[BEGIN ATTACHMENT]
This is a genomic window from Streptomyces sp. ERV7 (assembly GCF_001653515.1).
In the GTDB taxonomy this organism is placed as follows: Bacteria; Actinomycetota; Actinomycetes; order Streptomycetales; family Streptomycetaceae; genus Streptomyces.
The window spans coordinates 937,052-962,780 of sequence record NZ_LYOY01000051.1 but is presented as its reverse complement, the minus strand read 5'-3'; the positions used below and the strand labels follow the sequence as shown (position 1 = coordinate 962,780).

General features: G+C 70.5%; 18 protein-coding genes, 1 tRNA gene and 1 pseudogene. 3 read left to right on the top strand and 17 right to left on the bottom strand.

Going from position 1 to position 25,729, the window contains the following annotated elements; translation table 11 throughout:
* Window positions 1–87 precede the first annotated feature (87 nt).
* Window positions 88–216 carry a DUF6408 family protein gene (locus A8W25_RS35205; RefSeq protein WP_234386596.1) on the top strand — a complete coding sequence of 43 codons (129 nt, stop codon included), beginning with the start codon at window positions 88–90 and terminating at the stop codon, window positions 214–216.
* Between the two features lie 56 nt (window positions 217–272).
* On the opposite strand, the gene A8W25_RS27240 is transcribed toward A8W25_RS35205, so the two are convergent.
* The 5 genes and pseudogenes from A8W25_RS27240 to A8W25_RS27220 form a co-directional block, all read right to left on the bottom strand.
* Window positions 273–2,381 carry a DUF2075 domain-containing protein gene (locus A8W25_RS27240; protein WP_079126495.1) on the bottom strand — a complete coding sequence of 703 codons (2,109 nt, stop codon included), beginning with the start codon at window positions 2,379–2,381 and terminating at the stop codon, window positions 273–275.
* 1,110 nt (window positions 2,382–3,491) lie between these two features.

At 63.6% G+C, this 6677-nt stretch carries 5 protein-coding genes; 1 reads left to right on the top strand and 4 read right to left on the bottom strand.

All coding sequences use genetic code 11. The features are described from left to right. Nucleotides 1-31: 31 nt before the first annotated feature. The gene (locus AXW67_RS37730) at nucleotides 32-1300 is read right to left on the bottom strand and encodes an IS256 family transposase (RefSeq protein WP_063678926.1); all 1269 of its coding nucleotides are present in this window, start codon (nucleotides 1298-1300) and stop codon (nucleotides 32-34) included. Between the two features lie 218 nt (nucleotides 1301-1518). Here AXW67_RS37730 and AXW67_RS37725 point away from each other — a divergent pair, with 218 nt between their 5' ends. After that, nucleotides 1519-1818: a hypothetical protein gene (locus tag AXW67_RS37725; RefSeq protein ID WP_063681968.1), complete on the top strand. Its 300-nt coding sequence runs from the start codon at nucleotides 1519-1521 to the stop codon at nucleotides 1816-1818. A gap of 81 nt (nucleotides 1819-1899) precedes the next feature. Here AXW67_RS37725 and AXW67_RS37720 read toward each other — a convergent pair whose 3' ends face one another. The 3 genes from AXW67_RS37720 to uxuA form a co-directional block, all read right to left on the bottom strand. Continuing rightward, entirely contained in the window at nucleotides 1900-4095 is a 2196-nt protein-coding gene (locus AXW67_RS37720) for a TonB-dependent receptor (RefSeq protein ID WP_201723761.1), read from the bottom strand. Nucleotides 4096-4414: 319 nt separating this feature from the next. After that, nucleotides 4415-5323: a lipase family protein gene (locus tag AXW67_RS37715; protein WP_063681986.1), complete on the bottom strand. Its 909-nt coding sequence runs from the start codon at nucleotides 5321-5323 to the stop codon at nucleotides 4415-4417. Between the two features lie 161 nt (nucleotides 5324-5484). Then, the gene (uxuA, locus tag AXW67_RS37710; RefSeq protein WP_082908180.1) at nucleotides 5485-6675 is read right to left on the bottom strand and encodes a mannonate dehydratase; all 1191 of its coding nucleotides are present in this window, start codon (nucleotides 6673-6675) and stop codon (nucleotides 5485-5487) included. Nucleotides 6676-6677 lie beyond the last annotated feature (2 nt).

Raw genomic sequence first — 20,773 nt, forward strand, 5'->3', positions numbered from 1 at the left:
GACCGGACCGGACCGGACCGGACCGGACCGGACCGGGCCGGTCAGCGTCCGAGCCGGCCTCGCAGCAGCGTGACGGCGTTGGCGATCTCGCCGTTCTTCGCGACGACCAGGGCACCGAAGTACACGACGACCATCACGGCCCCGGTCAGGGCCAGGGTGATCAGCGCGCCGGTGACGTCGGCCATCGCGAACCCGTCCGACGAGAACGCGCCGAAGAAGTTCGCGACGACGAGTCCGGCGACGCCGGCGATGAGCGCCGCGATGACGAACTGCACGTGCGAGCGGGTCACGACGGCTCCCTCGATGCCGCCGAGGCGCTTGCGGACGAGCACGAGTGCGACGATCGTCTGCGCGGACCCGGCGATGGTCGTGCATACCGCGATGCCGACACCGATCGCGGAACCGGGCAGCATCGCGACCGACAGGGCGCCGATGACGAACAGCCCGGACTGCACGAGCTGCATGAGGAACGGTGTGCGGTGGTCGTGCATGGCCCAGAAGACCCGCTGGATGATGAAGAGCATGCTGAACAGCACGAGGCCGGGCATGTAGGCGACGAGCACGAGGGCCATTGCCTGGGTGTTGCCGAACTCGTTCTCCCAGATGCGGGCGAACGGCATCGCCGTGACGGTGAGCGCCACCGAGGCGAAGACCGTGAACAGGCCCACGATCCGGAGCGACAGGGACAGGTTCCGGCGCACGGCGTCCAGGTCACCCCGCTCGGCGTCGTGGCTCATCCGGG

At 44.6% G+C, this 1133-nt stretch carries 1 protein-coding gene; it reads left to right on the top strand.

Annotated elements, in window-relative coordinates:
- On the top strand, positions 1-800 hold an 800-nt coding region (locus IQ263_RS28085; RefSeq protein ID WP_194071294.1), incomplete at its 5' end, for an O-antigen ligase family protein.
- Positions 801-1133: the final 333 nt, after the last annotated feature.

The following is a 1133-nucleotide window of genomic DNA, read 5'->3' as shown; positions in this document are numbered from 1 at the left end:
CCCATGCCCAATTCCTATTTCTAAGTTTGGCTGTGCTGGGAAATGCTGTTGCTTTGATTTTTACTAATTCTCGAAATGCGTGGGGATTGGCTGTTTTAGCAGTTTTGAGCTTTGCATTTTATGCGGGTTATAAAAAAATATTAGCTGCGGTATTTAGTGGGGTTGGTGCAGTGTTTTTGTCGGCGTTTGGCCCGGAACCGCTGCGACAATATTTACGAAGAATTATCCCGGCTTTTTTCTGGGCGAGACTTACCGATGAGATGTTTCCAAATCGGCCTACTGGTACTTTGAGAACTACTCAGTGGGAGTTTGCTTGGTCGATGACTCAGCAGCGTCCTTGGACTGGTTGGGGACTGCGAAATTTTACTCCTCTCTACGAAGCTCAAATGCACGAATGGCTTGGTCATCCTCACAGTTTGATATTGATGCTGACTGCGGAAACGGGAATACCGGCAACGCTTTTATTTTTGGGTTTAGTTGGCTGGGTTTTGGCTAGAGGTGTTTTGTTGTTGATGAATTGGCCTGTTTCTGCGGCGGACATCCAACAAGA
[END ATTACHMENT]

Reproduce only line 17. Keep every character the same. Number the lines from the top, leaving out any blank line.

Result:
At 44.6% G+C, this 1133-nt stretch carries 1 protein-coding gene; it reads left to right on the top strand.